Dr. Andrew Pipe 'Send Your Children Outside To Play'


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Dr. Andrew Pipe provided a keynote presentation to the Healthy Children Healthy Spaces Initiative in Ottawa in November, 2010. As the Medical Director of Prevention and Rehab at the University of Ottawa Heart Institute, Dr Pipe speaks to the critical need to shift our children away from sedentary screen based time to outdoor, active, unstructured play.

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Dr. Andrew Pipe 'Send Your Children Outside To Play'

  1. 1. Send Your Children Outside to Play<br />Andrew Pipe, CM, MD<br />Minto Prevention & Rehabilitation Centre,<br />University of Ottawa Heart Institute<br />
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  4. 4. “The history of epidemics is the history of disturbances in human culture.”<br />Rudolf Virchow<br />
  5. 5. “for the ordinary Canadian child … physical fitness … seems to be a decreasing function of age from the time we put him behind a desk in our schools.”<br />Bailey, 1974<br />
  6. 6. Statistics Canada Health Reports 2009;21(1)<br />Typical 12-year-old boy<br />
  7. 7. Statistics Canada Health Reports 2009;21(1)<br />Typical 12-year-old girl<br />
  8. 8. Statistics Canada Health Reports 2009;21(1)<br />
  9. 9. Canadian Children & Youth MeetingPhysical-activity Guidelines<br />The Active Healthy Kids Canada Report Card 2010<br />
  10. 10. Newfoundland<br />25.6% of pre-schoolers are overweight or obese<br />“…prevention measures should begin before the age of 3 years.”<br />Cannning, Courage, Frizzel. CMAJ:171; 2004<br />
  11. 11. A Cause for Concern...<br />63% of youngsters not active enough for optimal growth and development<br />A decline in activity with age and gender<br />Girls are less involved in intense physical activity<br />Physical Activity Monitor CFLRI, 1999<br />
  12. 12. 90% of children and youth don’t meet Canada’s recommendation for 90 minutes of moderate to vigorous physical activity daily<br />Canada’s Report Card on Physical Activity for Children & Youth 2008<br />Active Healthy Kids Canada<br />
  13. 13. Our Obesogenic Environment<br />It is difficult to maintain a healthy diet and physical activity in an environment that discourages physical activity and encourages excessive consumption.<br />Am J Clin Nutr 2009;89:477-84<br />
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  15. 15. "Can Johnny come out and eat?"<br />
  16. 16. “Unless effective interventions to reduce obesity are developed, the steady rise in life expectancy observed in the modern era may soon come to an end and the youth of today may live shorter lives than their parents.”<br />N Engl J Med 2005 Mar;352(11):1138-1145<br />
  17. 17. “No health system is yet meeting the challenge of managing obesity, and no society has developed an effective strategy to prevent it”<br />Lancet May 13, 2006<br />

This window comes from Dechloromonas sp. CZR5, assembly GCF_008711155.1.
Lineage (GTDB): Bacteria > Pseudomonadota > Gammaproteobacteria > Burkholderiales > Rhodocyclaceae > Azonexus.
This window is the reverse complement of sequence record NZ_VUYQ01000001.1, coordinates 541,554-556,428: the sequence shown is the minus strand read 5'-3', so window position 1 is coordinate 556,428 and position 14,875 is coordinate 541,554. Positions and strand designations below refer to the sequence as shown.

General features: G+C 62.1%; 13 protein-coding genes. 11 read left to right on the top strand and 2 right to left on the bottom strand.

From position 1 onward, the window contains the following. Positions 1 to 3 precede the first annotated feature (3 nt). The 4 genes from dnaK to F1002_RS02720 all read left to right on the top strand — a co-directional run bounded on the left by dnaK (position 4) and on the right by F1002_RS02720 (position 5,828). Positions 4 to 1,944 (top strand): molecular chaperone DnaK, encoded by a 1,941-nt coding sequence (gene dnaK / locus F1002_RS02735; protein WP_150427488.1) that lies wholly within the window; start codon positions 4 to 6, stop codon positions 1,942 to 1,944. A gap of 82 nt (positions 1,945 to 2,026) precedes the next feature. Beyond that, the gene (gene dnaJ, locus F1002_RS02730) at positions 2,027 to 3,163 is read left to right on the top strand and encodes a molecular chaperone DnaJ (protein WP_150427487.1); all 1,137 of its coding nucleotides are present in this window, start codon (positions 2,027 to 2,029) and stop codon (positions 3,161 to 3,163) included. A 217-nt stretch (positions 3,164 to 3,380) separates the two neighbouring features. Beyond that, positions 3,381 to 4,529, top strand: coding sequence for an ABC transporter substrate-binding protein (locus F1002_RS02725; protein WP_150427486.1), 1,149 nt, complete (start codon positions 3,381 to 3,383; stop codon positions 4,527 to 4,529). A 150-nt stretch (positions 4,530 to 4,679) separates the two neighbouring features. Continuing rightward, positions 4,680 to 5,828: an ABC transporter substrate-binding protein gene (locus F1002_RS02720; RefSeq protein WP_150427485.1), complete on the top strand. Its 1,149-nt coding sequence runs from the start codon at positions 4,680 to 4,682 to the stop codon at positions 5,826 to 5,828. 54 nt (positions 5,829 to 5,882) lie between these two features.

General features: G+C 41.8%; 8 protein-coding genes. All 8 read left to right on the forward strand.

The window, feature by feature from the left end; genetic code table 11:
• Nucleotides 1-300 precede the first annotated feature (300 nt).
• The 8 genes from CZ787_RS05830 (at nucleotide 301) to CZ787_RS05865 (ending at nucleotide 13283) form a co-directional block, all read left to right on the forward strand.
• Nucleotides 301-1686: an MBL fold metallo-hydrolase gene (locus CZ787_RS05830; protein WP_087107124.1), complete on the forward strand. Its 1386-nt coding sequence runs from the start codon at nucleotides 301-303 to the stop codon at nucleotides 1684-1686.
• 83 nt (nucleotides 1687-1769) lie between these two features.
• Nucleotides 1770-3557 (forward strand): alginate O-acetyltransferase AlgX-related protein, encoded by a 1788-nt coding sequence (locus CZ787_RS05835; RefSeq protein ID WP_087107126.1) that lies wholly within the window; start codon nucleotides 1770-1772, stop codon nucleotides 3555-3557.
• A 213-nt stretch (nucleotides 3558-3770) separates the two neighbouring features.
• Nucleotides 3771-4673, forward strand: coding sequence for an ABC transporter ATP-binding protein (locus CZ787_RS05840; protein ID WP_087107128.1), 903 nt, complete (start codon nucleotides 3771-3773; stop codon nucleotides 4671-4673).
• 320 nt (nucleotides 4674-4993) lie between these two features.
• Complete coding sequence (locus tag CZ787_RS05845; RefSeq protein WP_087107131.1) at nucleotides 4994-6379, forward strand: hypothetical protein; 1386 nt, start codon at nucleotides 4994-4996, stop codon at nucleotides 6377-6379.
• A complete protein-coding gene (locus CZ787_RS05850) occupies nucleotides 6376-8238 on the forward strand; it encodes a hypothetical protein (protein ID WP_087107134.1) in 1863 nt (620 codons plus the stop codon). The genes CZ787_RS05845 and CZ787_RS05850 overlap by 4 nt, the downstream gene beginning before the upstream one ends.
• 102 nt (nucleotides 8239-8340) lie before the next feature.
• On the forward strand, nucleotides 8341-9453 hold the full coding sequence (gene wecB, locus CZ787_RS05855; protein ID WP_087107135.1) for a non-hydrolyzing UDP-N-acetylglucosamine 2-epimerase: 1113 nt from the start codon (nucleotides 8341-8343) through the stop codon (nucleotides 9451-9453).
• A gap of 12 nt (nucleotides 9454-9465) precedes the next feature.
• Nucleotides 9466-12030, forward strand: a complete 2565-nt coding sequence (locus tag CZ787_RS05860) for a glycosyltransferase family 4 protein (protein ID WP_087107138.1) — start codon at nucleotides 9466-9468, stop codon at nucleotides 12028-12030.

18. 18. “Our genes have not changed substantially during the past two decades. The culprit is an environment which promotes behaviours that cause obesity.” <br />
  19. 19. A New Evolutionary Development ?<br />
  20. 20. The Global Burden of Diabetes:<br />63%<br />Millions of people<br />Global Strategy on Diet, Physical Activity and Health: Diabetes; http://www.who.int/dietphysicalactivity/publications/facts/diabetes/en/<br />
  21. 21. Estimated Prevalence of Cardiovascular Risk Factors<br />Am J Med Sci2002;324(3):127-137<br />
  22. 22. Contributing Factors?<br />“Security”<br />“Solicitude”<br />“Screens”<br />“Sodas”<br />“Schoolbuses”<br />
  23. 23. Causal Web<br />Obesity: A Highly Complex Issue<br />
  24. 24. Each additional daily serving of soda increases the risk of childhood obesity by 60%.<br />The ‘Food’ Environment<br />
  25. 25. Active Transportation<br />91% of Canadian children have bicycles…<br />5% ride them to school !<br />
  26. 26.
  27. 27. Nature deficit disorder: a disconnect between today’s indoor children and the natural world<br />Richard Louv, Last Child in the Woods, 2005<br />
  28. 28. “A growing number of policy experts, urban planners, and transportation experts are concerned that we have built our communities so that it is difficult, and in many cases dangerous, to walk or bike and have thus “engineered” physical activity out of our daily lives.”<br />Ann Behav Med 2003;25:80-91<br />
  29. 29. Newer neighbourhoods are often designed to facilitate car travel.<br />Am J Prev Med 2008;35(3):237-244<br />
  30. 30. Walkable Neighbourhoods<br />Older neighbourhoods were often designed with pedestrians<br />in mind.<br />Am J Prev Med 2008;35(3):237-244<br />
  31. 31. Walkable Neighbourhoods<br />Adding a decade to the average age of neighbourhod housing decreases risk of obesity by<br />8% in women and by 13% in men.<br />Am J Prev Med 2008;35(3):237-244<br />
  32. 32. Travel Distances and Urban Forms<br />1.3 miles vs. 0.5 miles<br />B<br />B<br />A<br />A<br />Images are same scale, approximately 1 square mile<br />International Regional Science Review 2005;28(2):193-216<br />
  33. 33. Walkable Neighbourhoods<br />Include the 3Ds:<br /> population Density<br /> pedestrian-friendly Design<br />Diversity of destinations<br />Am J Prev Med 2008;35(3):237-244<br />